Redskins trade up for second overall pick, but caution is the watchword

This past weekend, the Washington Redskins mortgaged their future on the tides of the NFL Draft, giving up three first-round selections for at chance at one player, Heisman trophy winner Robert Griffin III.

WASHINGTON, March 12, 2012 — The last time the Washington Redskins thought they were drafting their quarterback of the future, they ended up with Jason Campbell. The last time they thought they were acquiring their quarterback of the future, they ended up with a disgruntled Donovan McNabb and a fall-out that led to the Redskins essentially having to pay the Minnesota Vikings to take McNabb off their hands. Now, the Redskins claim that they are about to find yet another quarterback of the future—Heisman trophy winner Robert Griffin III of Baylor.

The announcement that Washington agreed to send their first and second-round selections this year, plus their first-rounders in 2013 and 2014, to the St. Louis Rams for the second overall pick, should have inspired immediate hope. But fans of the Redskins have learned not to hold their breath. After all, this is an organization that has spent the best part of the last 12 seasons finding new and better ways to be mediocre, but never quite bad enough to net a top draft pick.

Ardent supporters of the Redskins will say that this move is fundamentally different than the path that the franchise has taken before. To some extent, they’re right. Campbell was never considered to have a great chance to become anything more than a run-of-the-mill starting quarterback. McNabb was an established veteran who torpedoed himself right out of DC with poor play and public disagreements with Coach Mike Shanahan. Griffin is in an entirely different league, one far and beyond just about anyone who has lined up at quarterback for Washington since its last Super Bowl title, back in 1991.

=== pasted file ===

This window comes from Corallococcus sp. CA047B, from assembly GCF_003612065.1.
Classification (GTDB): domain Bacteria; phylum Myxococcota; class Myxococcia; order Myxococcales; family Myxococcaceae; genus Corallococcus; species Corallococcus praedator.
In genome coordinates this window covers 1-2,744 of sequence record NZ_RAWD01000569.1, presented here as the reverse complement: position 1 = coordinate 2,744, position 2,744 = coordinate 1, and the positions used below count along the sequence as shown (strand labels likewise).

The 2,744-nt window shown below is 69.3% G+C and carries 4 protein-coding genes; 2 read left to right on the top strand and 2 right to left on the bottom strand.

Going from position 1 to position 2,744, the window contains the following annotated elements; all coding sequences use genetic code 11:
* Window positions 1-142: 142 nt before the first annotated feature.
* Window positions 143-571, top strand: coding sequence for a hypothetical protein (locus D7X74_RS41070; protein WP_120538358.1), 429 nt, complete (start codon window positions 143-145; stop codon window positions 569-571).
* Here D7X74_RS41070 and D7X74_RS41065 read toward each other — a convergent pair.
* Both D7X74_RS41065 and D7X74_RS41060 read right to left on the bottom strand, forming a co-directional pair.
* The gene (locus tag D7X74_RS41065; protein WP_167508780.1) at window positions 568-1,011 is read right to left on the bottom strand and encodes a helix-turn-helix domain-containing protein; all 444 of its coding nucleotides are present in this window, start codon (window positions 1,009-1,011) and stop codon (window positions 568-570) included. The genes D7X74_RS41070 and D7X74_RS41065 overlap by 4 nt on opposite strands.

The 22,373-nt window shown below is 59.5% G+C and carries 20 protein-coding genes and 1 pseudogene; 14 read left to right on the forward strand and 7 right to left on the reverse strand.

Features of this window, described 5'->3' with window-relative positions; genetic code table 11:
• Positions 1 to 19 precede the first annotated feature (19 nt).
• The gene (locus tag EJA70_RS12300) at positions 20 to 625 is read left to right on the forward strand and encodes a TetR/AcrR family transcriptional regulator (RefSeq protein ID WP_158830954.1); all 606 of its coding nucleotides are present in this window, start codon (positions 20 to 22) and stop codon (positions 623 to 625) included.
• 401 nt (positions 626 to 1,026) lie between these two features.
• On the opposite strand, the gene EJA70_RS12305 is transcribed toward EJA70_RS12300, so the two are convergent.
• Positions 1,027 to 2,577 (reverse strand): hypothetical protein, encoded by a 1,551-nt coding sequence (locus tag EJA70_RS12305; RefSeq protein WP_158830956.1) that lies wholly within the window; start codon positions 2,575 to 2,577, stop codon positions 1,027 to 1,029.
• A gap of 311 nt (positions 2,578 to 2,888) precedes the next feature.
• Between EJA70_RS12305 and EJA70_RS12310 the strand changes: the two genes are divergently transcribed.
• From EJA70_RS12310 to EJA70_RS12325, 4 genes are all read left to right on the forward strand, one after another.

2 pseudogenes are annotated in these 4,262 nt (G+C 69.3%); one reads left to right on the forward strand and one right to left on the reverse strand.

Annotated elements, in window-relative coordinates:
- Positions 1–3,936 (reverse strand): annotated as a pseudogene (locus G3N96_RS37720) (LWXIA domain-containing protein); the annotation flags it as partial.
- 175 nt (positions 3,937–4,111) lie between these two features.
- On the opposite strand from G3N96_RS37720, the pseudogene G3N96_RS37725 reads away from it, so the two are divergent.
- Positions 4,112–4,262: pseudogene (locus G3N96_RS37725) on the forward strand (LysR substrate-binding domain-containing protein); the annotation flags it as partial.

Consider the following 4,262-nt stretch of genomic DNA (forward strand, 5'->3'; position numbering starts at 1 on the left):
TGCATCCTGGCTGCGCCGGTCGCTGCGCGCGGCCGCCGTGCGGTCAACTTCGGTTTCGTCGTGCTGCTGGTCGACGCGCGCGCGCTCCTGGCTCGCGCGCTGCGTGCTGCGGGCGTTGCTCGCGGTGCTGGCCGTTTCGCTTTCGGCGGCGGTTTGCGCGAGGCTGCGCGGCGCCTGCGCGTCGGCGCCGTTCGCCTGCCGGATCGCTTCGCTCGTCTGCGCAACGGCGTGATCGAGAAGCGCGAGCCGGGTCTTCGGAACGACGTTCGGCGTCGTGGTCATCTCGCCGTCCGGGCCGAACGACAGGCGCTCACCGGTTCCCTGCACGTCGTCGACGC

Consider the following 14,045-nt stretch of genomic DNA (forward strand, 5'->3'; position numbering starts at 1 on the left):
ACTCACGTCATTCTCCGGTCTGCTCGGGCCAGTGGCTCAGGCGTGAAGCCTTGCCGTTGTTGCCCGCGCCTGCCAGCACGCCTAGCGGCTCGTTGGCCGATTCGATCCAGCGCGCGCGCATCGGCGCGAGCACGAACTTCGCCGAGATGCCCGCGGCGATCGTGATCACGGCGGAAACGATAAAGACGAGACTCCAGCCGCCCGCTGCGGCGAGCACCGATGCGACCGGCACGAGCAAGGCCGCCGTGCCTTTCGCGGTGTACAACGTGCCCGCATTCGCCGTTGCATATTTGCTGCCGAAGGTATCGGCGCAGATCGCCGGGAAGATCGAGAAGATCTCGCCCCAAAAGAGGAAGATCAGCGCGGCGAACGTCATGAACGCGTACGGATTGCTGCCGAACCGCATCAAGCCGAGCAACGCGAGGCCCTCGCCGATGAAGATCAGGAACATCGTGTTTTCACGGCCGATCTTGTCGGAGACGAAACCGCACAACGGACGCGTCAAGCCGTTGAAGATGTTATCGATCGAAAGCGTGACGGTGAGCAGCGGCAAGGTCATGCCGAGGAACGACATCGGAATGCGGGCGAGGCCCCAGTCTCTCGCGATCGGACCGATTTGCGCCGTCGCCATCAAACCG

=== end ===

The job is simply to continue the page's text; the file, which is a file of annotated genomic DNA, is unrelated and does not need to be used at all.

As with any high-profile draft bargain, there’s no way to determine the value of what the Redskins gave up, because they don’t know what they have yet. That’s not a reference to the possibility that the Indianapolis Colts will draft Griffin with the first pick, which would stick the Redskins with the draft’s other once-in-a-generation talent, Stanford quarterback Andrew Luck. Rather, the more pertinent issue is that the value of the four draft picks the Redskinds gave up will only be determined by how good Griffin (or Luck) turns out to be. Giving up a first-round draft-pick for the next three years is a mortgage on a team’s future. If they draft a superstar, then the low first-round selections that the Rams will receive will give the Redskins the advantage. If Washington’s new quarterback struggles even a little bit, the Rams will sneak off with valuable high selections that the Redskins might have used to address other pressing needs. 

So, in making a determination right now, there’s only one tool available—the past history that the Redskins would love so dearly to forget. With that in mind, let us all refrain from bashing—or even cheering for—the Redskins. After all, the last time that the Washington public simultaneously lauded and tarred-and-feathered a quarterback, it didn’t work out too well.

This article is the copyrighted property of the writer and Communities @ Written permission must be obtained before reprint in online or print media. REPRINTING TWTC CONTENT WITHOUT PERMISSION AND/OR PAYMENT IS THEFT AND PUNISHABLE BY LAW.

More from The Sports Philosopher
blog comments powered by Disqus
Arjuna Subramanian

Arjuna Subramanian is an aspiring baseball writer living in the Washington D.C. area.  He started his writing  with his blog Painting The Black on MLBlogs in May of 2009.  He fell in love with the sabermetric movement during the 2008-2009 offseason, and strives to provide balanced articles from both sides of the statistics/scouting divide.  

When not writing, watching/listening to baseball, over-analyzing his Chicago Cubs, staring in disbelief at the writing of Thomas Boswell, or keeping tabs on the latest Milton Bradley blowup, he can usually be found at the DC Fencers Club, where he is a competitive epee fencer.

Contact Arjuna Subramanian


Please enable pop-ups to use this feature, don't worry you can always turn them off later.

Question of the Day
Photo Galleries
Popular Threads
Powered by Disqus